Karnaugh map


Definition: A method for minimizing a boolean expression, usually aided by a rectangular map of the value of the expression for all possible input values. Input values are arranged in a Gray code. Maximal rectangular groups that cover the inputs where the expression is true give a minimum implementation.

Also known as Veitch diagram, KV diagram.

Aggregate child (... is a part of or used in me.)
Gray code.

See also Venn diagram.

Note: "Karnaugh" is pronounced "car-no".

In the example, "*" means "don't care", that is, it doesn't matter what the function value is for those inputs. This expression may be realized as AB' + AD + BC'D + B'CD'. Some expressions may be implemented more compactly by grouping the zeros, possibly including "don't care" cells, and negating the final output. The positive implementation is smaller for this expression.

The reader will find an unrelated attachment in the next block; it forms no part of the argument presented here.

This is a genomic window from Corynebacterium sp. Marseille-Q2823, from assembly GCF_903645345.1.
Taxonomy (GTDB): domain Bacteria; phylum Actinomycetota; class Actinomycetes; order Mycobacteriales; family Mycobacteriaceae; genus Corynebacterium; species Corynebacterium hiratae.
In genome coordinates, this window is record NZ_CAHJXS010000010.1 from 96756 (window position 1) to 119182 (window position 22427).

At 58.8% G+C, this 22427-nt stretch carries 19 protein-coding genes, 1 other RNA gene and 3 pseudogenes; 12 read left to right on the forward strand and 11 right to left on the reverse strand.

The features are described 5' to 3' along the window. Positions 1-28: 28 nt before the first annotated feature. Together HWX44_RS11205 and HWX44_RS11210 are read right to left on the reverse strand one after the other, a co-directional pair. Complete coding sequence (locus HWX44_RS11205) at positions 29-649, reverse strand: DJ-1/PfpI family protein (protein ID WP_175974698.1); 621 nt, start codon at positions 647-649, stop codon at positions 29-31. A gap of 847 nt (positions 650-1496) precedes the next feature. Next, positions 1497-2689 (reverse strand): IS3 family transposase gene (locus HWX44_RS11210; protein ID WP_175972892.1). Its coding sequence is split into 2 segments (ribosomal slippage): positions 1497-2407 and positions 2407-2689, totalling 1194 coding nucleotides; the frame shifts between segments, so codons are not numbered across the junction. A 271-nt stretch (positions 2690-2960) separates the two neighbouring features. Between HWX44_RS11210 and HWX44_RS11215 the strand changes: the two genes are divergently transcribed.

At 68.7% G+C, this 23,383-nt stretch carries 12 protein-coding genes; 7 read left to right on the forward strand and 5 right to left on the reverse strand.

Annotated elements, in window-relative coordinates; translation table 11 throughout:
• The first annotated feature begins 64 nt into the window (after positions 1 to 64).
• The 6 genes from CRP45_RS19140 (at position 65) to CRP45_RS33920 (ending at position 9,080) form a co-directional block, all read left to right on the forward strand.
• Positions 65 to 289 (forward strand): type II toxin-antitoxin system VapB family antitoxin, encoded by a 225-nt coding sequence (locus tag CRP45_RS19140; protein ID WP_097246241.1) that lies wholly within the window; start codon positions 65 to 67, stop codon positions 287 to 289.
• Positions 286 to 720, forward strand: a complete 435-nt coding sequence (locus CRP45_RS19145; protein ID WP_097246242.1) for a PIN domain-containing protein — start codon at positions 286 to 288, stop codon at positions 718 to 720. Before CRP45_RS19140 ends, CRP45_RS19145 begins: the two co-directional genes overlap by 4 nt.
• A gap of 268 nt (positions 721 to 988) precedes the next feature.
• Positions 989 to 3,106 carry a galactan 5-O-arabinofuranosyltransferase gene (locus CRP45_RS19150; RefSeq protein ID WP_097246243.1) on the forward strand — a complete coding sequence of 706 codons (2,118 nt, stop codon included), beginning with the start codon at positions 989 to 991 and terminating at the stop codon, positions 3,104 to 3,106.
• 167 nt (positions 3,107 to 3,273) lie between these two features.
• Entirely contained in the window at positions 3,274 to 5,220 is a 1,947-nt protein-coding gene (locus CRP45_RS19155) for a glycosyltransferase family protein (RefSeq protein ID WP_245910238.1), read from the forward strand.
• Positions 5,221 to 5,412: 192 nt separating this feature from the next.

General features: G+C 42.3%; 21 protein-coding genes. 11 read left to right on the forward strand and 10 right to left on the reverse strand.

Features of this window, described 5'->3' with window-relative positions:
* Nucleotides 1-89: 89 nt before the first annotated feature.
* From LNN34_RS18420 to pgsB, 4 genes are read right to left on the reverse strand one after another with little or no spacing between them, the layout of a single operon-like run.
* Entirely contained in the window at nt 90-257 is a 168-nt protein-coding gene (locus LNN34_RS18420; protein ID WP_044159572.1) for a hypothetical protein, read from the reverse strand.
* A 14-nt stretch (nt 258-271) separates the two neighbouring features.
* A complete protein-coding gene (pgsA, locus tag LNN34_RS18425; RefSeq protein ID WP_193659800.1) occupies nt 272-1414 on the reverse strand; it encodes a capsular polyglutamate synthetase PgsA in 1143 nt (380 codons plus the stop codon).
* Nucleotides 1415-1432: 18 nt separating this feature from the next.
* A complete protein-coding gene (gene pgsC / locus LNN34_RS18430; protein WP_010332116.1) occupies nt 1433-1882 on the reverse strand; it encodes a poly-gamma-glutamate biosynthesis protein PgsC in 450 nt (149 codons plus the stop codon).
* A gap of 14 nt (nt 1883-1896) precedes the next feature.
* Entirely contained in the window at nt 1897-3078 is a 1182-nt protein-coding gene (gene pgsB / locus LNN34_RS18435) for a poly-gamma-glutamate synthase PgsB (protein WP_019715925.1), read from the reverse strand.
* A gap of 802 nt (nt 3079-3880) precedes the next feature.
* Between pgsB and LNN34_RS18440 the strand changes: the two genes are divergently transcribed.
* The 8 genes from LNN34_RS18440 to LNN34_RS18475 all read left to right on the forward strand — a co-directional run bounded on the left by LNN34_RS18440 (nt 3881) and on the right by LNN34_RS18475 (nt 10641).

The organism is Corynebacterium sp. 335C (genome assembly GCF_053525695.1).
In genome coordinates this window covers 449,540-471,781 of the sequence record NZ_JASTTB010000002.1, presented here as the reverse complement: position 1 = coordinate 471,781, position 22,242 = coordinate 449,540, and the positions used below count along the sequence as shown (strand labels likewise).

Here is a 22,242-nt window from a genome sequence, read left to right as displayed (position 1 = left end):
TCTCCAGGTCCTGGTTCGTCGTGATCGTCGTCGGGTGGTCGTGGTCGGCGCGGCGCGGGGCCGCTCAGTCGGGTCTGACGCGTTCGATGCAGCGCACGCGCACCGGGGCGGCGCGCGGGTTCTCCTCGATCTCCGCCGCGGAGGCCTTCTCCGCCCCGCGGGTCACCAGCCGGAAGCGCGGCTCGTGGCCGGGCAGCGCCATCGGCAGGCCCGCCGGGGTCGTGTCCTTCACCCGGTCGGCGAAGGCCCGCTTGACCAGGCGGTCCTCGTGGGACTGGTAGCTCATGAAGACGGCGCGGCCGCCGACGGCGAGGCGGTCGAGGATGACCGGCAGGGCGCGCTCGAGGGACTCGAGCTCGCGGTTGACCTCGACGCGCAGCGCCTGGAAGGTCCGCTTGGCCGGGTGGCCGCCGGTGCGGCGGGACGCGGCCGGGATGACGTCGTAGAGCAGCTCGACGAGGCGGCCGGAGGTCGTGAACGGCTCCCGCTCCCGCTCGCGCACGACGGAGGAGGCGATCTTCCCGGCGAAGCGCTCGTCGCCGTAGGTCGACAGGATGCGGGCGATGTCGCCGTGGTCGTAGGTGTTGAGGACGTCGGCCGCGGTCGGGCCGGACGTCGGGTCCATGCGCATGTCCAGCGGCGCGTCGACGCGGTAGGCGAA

Author: SKS


(Java) applet demonstrating minimization.

More information

A primer on Karnaugh maps motivated by minimizing logic. An interactive quiz.

Maurice Karnaugh, The Map Method for Synthesis of Combinational Logic Circuits, Trans. AIEE. pt I, 72(9):593-599, November 1953.

Go to the Dictionary of Algorithms and Data Structures home page.

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Entry modified 6 May 2019.
HTML page formatted Mon May 6 10:22:33 2019.

Cite this as:
Sandeep Kumar Shukla, "Karnaugh map", in Dictionary of Algorithms and Data Structures [online], Paul E. Black, ed. 6 May 2019. (accessed TODAY) Available from: